Dolly Rotter, a Chabad chasidic grandmother of 19 and great-grandmother of 25, has lived on the south side of Eastern Parkway in Crown Heights since she was 6 years old. When the first kosher pizza shop, Shabsie’s, opened on Utica Avenue in the 1960s, she recalled the jubilation in the then-fledgling chasidic community.

“Forget about restaurants — there was a time in Crown Heights when if you needed a button and thread, you went to Borough Park,” she said. Shabsie’s opening beckoned in a new era “that sparked an interest in a lot of people opening pizza stores.”

Fast forward to today — Crown Heights, which is headquarters of the Chabad-Lubavitch movement, is quickly becoming an epicenter of fine kosher dining, drawing patrons from across the New York metropolitan area and beyond. In the rapidly shifting Brooklyn neighborhood — as rents skyrocket, bike shops replace bodegas and young hipsters become fixtures in multiplying coffee spots — the artisanal kosher food scene is seemingly the next evolution amid the neighborhood’s changing demographics, a unique confluence of chasidic and bohemian culture.

Ess and Bench Restaurant on the Kingston Ave. shopping strip which recently returned after 25 years. Chaim Levin/JW

The shift was highlighted last month by the highly publicized battle between two kosher pizza restaurants on the north side of Eastern Parkway and Kingston Avenue — Calabria, the recently opened Roman-style pizza eatery, and Basil Pizza & Wine Bar, a popular upscale kosher restaurant that opened in 2010 and is credited with ushering in the new era of fine kosher dining in the neighborhood. While the chasidic owners faced off in religious court over whether the newcomer broke Jewish law by opening so close to Basil, creating unfair competition, readers realized what Orthodox diners already knew: when it comes to eating well and eating kosher, Crown Heights has, perhaps surprisingly, arrived as an eating destination.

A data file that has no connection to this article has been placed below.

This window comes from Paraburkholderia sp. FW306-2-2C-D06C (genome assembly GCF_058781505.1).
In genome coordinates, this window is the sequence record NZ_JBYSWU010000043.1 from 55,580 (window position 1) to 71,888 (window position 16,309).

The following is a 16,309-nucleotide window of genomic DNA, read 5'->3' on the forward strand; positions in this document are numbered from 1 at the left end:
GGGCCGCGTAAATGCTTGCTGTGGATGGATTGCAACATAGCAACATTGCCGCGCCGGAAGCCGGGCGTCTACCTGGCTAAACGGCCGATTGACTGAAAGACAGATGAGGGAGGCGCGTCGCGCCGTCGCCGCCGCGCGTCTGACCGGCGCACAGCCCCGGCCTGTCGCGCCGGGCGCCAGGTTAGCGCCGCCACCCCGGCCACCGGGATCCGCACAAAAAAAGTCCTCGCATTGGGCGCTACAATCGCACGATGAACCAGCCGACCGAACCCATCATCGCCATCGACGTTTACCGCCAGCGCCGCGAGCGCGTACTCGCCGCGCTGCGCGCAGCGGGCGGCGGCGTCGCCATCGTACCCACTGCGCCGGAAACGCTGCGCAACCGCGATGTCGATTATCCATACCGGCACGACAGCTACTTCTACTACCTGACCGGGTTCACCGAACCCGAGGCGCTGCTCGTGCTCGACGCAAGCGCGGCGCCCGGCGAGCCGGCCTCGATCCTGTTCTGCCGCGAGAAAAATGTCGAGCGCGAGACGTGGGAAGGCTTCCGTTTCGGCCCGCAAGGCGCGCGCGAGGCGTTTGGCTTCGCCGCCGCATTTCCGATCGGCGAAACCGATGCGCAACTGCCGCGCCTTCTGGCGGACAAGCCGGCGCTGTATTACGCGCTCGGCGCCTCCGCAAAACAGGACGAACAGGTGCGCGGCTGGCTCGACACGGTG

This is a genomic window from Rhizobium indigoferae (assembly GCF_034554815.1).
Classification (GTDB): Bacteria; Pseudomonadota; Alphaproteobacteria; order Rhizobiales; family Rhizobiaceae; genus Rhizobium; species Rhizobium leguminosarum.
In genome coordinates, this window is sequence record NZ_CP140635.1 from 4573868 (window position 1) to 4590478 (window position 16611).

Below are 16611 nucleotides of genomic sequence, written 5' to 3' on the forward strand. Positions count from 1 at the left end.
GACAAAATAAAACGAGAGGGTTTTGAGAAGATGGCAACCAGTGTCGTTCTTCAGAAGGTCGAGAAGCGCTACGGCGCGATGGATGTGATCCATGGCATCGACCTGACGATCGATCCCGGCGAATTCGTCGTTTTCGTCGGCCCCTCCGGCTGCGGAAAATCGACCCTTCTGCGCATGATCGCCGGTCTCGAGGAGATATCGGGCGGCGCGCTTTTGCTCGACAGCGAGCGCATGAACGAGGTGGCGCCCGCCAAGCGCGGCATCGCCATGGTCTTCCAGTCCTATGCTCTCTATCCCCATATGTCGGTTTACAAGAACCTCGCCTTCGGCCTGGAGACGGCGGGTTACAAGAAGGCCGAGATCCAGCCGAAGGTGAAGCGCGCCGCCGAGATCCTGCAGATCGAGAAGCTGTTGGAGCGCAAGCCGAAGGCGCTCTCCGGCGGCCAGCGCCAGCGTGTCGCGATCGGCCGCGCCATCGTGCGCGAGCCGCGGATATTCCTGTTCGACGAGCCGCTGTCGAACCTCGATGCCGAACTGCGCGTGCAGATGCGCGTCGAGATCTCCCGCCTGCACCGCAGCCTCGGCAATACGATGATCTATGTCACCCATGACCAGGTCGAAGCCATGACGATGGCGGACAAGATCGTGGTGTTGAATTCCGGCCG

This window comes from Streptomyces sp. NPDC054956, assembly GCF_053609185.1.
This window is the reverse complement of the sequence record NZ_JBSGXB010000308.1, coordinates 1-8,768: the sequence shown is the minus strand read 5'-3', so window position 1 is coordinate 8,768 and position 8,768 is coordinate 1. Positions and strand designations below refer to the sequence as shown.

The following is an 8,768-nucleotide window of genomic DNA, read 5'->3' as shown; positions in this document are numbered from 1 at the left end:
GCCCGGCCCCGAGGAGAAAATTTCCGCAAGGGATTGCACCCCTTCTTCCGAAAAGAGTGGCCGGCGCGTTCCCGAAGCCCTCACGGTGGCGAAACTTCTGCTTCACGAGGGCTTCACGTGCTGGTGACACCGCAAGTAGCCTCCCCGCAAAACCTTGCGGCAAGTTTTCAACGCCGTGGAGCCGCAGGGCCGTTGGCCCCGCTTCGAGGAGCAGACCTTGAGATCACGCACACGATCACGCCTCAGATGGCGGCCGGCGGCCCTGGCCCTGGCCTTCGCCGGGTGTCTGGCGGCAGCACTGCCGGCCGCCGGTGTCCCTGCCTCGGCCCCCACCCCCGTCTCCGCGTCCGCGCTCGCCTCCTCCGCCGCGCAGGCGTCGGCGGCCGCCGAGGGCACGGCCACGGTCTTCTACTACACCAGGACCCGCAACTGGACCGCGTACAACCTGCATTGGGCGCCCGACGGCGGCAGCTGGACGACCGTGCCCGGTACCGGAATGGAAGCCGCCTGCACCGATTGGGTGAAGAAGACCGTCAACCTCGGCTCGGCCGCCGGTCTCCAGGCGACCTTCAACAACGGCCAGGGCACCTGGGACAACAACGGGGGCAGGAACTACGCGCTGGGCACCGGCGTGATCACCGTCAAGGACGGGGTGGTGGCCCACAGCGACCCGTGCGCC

A glatt kosher restaurant in Crown Heights, pictured in the 1960s. Jan Yoors/Courtesy of the Yoors Family Partnership and L. Parker Stephenson Gallery

“Crown Heights has become a bastion of kosher culinary delights,” said Gabriel Boxer, founder of thekosherguru.com, a popular kosher dining website. And, while quality kosher restaurants are in no short supply in other Orthodox neighborhoods, what Crown Heights is offering is qualitatively different, he said.

“It’s a chill vibe,” Boxer said, unlike the “high-end, elegant places in Manhattan. You never had that before.  People used to come [to Crown Heights] for religious reasons — now they’re trekking [there] for culinary reasons.”

Izzy’s smokehouse, a popular join for meat-lovers in Crown Heights, Brooklyn. Chaim Levin/JW

Over the past three years, kosher eateries in the neighborhood are growing at a rate of about three per year, according to restaurant owners. The Brooklyn Artisan Bakehouse, which opened last year, serves buttery cinnamon buns and carefully crafted subs on fresh bread. Izzy’s Smokehouse, opened in 2015, serves Texas-style barbecue and richly smoked meats. Boeuf & Bun, an artisanal hamburger joint across the street from Basil, opened in January 2014 and today serves up kosher burgers with such toppings as grilled pineapple, truffle mayonnaise and pickled beets to upwards of 1,000 people a week.

A new Israeli eatery, Alenbi, is set to open on Nostrand Avenue and Crown Street this year. Chef Elior Balbul, who gained recent recognition for the popular Blue Sky eatery in Tel Aviv, says his Crown Heights venture will offer new twists on traditional Israeli
foods, such as “falafel tartar” and a thin ring-shaped bread he calls a “Jerusalem
bagel.”

A slab of smoked beef brisket at Izzy’s Smokehouse. Courtesy of Izzy’s Smokehouse

“My belief is that if you make good food, there’s room for everybody,” said Izzy Edelman, founder of Izzy’s Smokehouse. Today, on a busy Sunday, his restaurant goes through between 800 and 1,000 pounds of meat. In the future, he hopes to expand his current space, which holds about 12 tables, into a Southern-style 4,000-square-foot warehouse with picnic tables and booths.